Actually, maybe Wujcik talked about writing and publishing game books based on someone else's property, vs. your own, but I think the basic point holds in every case. There might be some way to go before we see that Hollywood blockbuster, but Mike Pohjola's Myrskyn aika was already based on his long-standing fantasy larp campaign, and would have been impossible if that campaign had been based on someone else's property. I'm under the impression that both Forgotten Realms and Eberron started the same way.
We talked with Wujcik some more at the Monday afterparty, and another interesting point was that he had not made Amber diceless because of some theoretical principle, but because it fit the original work the game was based on, Zelaszny's books. Because nothing in those books happens by chance, chance should have no role in the game either. Hence, no dice. Of course, he didn't actually say this in the book, causing a lot of roleplayers to misunderstand the point. Not partcularly unusual, though, since sadly explaining the design principles of a game in the game itself is something that's rarely done. It's something I'd like to see in every roleplaying book.
In retrospect, the revolutionary nature of a diceless game seems weird, but I'm just old enough to remember when the game originally came out and the controversy it created. I mean, roleplaying without dice? Surely you're jesting! Then again, I also have memories of a time when roleplaying without at least six different kind of dice seemed preposterous and unfulfilling. We've come a long way.
Part of the Picture
Emma finally explained to me the idea of the type of sauna found in central Europe and the U.S. It was Saturday night and we were sitting in the Ropecon sauna and I was complaining (again) about the lack of proper saunas in France. Emma explained that you have to approach these saunas in a new way, as warm rooms where you go to relax. Maybe even read a paper. Put your legs up and take it easy.
This makes a lot of sense. It certainly explains the bizarre insistence on wearing a towel or a swimming suit. It explains the sauna-related pornography which had long confused me. In the saunas I'm familiar with, it's too hot to fuck, or to exert yourself in any way. I think Justin Achilli remains the only guest of honor to refuse the Ropecon sauna.
Considering that I didn't sign up for anything before I came to the con, I ended up with a surprising amount of work. I was filling in as the handler for one of the guests of honor, Emma, as the regular handler was doing his speaking engagements and on the bus to the con on Friday I was drafted to the jury of the costume competition by a friend who had the task of organizing the whole thing. The competition works so that the jury members walk around the convention, taking pictures of possible candidates, convene to make a decision based on the photos and then call the winners so that they know to come to receive their prizes in the Saturday gala.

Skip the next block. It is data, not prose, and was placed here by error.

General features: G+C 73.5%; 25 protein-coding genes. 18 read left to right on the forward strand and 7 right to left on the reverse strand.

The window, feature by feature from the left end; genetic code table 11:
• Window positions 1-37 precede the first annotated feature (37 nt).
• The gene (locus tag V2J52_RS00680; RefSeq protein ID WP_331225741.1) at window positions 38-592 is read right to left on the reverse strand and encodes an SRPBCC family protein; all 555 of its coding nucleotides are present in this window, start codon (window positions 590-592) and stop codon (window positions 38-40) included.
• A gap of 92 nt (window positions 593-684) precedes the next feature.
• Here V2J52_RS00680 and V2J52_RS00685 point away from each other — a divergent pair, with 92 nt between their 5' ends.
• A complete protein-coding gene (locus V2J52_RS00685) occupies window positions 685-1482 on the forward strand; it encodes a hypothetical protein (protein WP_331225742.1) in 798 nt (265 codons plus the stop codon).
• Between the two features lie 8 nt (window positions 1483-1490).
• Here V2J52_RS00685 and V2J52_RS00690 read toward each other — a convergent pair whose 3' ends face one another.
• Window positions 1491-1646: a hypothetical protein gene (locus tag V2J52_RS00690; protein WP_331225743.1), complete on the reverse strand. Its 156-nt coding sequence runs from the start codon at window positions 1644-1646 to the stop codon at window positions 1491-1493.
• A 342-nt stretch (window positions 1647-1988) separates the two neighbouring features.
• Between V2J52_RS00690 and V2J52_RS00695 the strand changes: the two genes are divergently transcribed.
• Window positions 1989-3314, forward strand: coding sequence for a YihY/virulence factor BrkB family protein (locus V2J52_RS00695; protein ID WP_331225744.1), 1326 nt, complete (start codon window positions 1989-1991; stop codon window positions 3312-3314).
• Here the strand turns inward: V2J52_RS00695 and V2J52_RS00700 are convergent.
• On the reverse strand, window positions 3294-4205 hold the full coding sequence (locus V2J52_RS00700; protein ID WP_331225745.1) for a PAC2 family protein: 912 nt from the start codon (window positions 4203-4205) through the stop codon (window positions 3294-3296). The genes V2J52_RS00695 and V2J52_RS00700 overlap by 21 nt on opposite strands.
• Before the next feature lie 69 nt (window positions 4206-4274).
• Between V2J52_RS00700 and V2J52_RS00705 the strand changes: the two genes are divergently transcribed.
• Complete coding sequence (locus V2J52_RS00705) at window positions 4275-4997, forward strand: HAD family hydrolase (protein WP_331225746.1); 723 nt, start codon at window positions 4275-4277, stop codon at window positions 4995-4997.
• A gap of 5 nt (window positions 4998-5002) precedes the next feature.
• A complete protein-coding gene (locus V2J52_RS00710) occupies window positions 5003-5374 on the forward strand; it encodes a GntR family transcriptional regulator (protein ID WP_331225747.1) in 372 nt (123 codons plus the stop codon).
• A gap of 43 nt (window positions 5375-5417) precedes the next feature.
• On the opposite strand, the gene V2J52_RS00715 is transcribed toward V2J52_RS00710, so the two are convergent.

Chaos was the rule in this competition. People in the jury came and went as we deputized friends and lost people who had to go and do panels or other program (or just stop and talk with friends while the rest of us ploughed on). Incredibly enough, a couple of hours before the not-a-gala where the awards the granted, and despite a lot of procedural confusion, we managed to find enough people to have some choice. Still, I don't think it would have been possible to be less professional about it than we were. A nice job though, just going around at random, finding people to give them awards.
One of the things I really despise at roleplaying events is the military fans, the people who feel necessary to dress in army uniform and wave big, fake but very authentic guns about. Nothing quite makes the relaxed con atmosphere like running suddenly into a group of these individuals, doing their best force march and FBI SWAT moves through a crowd. This reached an all time low a couple of years ago, in a Knudepunkt in Stockholm, where they had guys dressed like a SWAT team, in actual, real-life Israeli army surplus kevlar, doing their ninja moves and checking the sleeping rooms with very powerful flashlights once per hour. I remember quite well the pleasant feeling of waking up in the middle of the night to find a bright light pointed at my face by a couple of military looking silhouettes in the doorway.
This year at Ropecon, nothing so retarded. Still, the space dedicated to selling seemed to be half full of stands hawking replica guns and other weapons and the gala had the fashion show part with military types parading around to the tune of Rammstein.
It seems that interest in roleplaying theory is spreading. Past couple of years, only a couple of people I know have been making theory presentations at Ropecon, but this year we had some new faces. A couple of guys went through all the permutations of the Three-way, -fold, Fourfold, etc. taxonomies of gaming (most recently at the Forge) in a lot of detail, certainly enough to convince me that my prejudice that this particular subset of roleplaying theory was crushingly tedious was correct. People have been hammering away at this stuff for twenty years now, and the argument's still essentially about the same stuff. It feels like reading a blow by blow account of First World War trench warfare.
There's been some discussion over the idea of inviting Gary Gygax as a guest of honor in the future. He's the first, after all, and it'd be nice to see him while he's still alive. On the other hand, he hasn't exactly moved with the times. Perhaps those of us who want to play with the master before he croaks just have to go on a pilgrimage to Lake Wisconsin. Or perhaps it would be cheaper to pool our money and fly him to Finland to a special Gary-con. The original plan was to title this column "An Appeal to Gary Gygax," but then I came to my senses.